SOTO CANO AIR BASE, Honduras, –
Comic book heroes, from Green Lantern to Wolverine, perform superhuman feats in order to save lives.
While they may not be gifted with supernatural powers, the extraordinary efforts of the Honduran government, Joint Task Force-Bravo and the Ruth Paz Foundation recently saved the life of a 16-year-old Honduran boy.
Eli Arevalo was doing construction work on his house June 18 when he stepped on a high voltage cable. He suffered electrical burns over 100 percent of his body surface, the worst being the third-degree burns on his right leg. According to doctors at the Medical Element here, patients with 60 percent surface burns rarely live through it.
The teenager was taken to Hospital Escuela in Tegucigalpa, Honduras' capital, to get treatment for his wounds. While the hospital staff there did all they could for him, including saving his leg, Eli was in such a condition that he had to have a pediatrician bedside 24 hours a day, said Dr. Ricardo Avilés, a medical liaison officer with the MEDEL here. He needed a transfer.
Enter Dr. Omar Mejia, the chief of plastic surgery for Hospital Escuela and the president of the Foundation for Burnt Children. He saw that Eli needed more significant treatment, Dr. Avilés said, and contacted the Permanent Contingency Committee of Honduras, or COPECO, which is the equivalent of the U.S.'s Federal Emergency Management Agency. From there, Iris Moncada, of COPECO, coordinated with JTF-Bravo to move Eli from his hospital in Tegucigalpa.
While all of this was going on, the Ruth Paz Foundation worked on getting donors to fund a medical evacuation for Eli from San Pedro Sula, which is 107 miles from Tegucigalpa, to the Shriners Hospital in Boston, Mass., which had agreed to receive the teen. Due to weather and sometimes the time at which the air ambulance has to land, the pilots prefer coming to San Pedro Sula, said Peggy Kipps, the executive director of the Ruth Paz Foundation.
"We have been helping burned children (in Honduras) since Mrs. Paz, a U.S. citizen, started this about 40 years ago from her home," said Ms. Kipps. "Last year we sent 56 children to the USA to receive medical treatment."
As the evacuation to Boston was being finalized, COPECO sent a request June 23 to JTF-Bravo civil affairs to evacuate Eli via helicopter so he could safely and quickly make it to San Pedro Sula. That's when Dr. Avilés took charge.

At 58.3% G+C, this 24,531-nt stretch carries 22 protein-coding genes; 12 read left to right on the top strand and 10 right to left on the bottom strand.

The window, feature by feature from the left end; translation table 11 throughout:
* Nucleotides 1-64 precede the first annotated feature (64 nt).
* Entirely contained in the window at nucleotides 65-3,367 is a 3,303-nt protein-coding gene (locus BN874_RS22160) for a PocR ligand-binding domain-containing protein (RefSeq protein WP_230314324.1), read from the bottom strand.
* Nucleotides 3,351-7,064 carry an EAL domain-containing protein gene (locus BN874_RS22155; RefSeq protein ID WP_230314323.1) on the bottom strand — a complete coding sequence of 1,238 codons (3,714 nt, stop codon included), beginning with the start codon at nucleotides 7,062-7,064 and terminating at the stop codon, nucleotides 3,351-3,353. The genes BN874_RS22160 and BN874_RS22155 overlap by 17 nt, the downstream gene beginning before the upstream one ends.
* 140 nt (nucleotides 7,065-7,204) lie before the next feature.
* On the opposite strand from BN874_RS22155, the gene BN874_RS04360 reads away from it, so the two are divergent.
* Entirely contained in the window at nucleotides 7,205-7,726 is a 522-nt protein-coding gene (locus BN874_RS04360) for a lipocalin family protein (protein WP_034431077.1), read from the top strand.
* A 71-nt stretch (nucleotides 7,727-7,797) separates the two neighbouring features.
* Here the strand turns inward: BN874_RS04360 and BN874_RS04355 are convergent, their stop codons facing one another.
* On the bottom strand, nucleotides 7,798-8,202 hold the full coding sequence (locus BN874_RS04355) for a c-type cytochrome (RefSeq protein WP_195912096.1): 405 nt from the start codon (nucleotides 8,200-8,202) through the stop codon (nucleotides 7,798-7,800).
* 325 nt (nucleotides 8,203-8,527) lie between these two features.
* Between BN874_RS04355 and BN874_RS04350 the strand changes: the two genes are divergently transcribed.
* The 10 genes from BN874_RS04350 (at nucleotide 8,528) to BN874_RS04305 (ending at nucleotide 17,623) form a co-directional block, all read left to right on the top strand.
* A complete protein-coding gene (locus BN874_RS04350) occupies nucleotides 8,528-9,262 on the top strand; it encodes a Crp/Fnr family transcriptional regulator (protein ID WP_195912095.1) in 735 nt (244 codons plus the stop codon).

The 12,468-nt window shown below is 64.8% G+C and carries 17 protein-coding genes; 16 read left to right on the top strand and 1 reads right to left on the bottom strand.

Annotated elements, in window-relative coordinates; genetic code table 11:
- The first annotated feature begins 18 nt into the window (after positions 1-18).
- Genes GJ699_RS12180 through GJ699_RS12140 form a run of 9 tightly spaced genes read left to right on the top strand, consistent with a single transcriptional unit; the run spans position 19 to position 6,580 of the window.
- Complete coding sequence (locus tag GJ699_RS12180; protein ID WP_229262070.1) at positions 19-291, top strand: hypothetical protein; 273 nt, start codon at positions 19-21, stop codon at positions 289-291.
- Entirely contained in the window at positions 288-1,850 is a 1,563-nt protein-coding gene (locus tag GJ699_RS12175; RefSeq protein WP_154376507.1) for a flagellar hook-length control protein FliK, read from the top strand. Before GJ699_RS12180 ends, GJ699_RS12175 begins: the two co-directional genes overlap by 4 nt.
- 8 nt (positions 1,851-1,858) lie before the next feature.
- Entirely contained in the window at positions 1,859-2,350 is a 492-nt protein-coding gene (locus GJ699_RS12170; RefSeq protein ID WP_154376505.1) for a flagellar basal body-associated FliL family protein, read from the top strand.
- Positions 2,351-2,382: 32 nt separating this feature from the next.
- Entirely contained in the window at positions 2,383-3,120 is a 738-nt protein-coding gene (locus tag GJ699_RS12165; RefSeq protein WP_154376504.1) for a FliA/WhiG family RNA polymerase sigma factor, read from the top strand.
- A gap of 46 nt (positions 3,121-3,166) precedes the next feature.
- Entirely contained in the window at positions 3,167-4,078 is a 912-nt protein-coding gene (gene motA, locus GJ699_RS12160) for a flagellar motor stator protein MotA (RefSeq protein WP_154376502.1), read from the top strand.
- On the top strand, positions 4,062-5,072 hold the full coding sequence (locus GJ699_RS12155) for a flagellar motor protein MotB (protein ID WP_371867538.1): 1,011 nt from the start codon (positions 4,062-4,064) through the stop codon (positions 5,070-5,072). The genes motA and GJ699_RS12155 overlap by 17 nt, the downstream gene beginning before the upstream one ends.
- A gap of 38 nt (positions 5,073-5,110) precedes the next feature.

"This would not have been possible without Dr. Avilés and his coordination," said Maj. Patricia Jaeckel, the former MEDEL operations officer. "He put all the organizations involved in synch. It blows my mind."
Dr. Avilés coordinated efforts between the JTF-Bravo leadership, 1-228th Aviation Regiment, COPECO, Ruth Paz Foundation and Hospital Escuela to ensure the safe evacuation of Eli. But, just as in any good superhero story, it wasn't easy.
First, once the request was put in for the helicopter support, Dr. Avilés had to verify that Eli's condition warranted using JTF-Bravo resources.
"If the life, limbs or eyes are at risk, JTF-Bravo can launch a helicopter," the doctor said. "For Eli, his limb was definitely at risk and his life might have been at risk in 48 hours."
By June 24, the helicopter evacuation was approved by JTF-Bravo leadership and the 1-228th was put on stand-by to launch June 26. The second challenge came, however, with the arrival of Tropical Storm Alex. At 10 a.m. June 25, the notice came down that the 1-228th had a five hour window in which to move Eli. They had to beat the bad weather, which moved in like a villain trying to thwart the heroes' plans.
The aviation regiment was ready by noon.
"The 1-228th was phenomenal," said Major Jaeckel.
While the 1-228th worked with the Honduran Air Force to land at the airport in Tegucigalpa, the third challenge came in the form of the World Cup, said Dr. Avilés. Vehicles and people filled the streets, slowing down the ambulance bringing Eli from Hospital Escuela to the airport. A drive that should have been less than 20 minutes now took almost an hour. Eli was kept in stable condition, though, and made it to the evacuation point without incident.
Once en route to San Pedro Sula, Dr. Avilés and the JTF-Bravo team coordinated with the Honduran Army's 105th Infantry Brigade to allow them to land the helicopter at a soccer field around the corner from the National Public Hospital. A landing at the San Pedro Sula airfield would have meant more traffic and a 30 minute drive.
Even though the evacuation team now had Eli in place for his move to Boston, the weather continued to be a factor they had to contend with. The plane which was to transport Eli to the U.S. was supposed to be in place by 2 p.m., but was delayed until 10 p.m. And though Eli remained stable and everyone was ready to get him aboard, the rain was coming down too hard to move the teen from the airport to the plane.
"We brought in a bunch of umbrellas," Dr. Avilés said. "That was enough to cover him until we got to the plane."
By 11 p.m. June 25, Eli was on his way to Boston and the specialists of the Shriners Hospital. He is still in very critical condition, Ms. Kipps said.
"(The doctors are) trying to save his leg," she said. "(The burns have) destroyed all his muscle on the leg ... they are trying really hard to save it."
Eli's story is not yet over, and neither is the mission of medical personnel here. Working hand-in-hand with Honduran government and medical agencies, as well as local and international non-profit organizations, the Medical Element, 1-228th Aviation Regiment and all of Team Bravo are sowing the seeds of friendship and reaping the benefits of good relationships, Major Jaeckel said.
"That's why we're here," she said. "People give their time and talents to benefit others.
"It's exciting," she added.
Just like any good superhero story.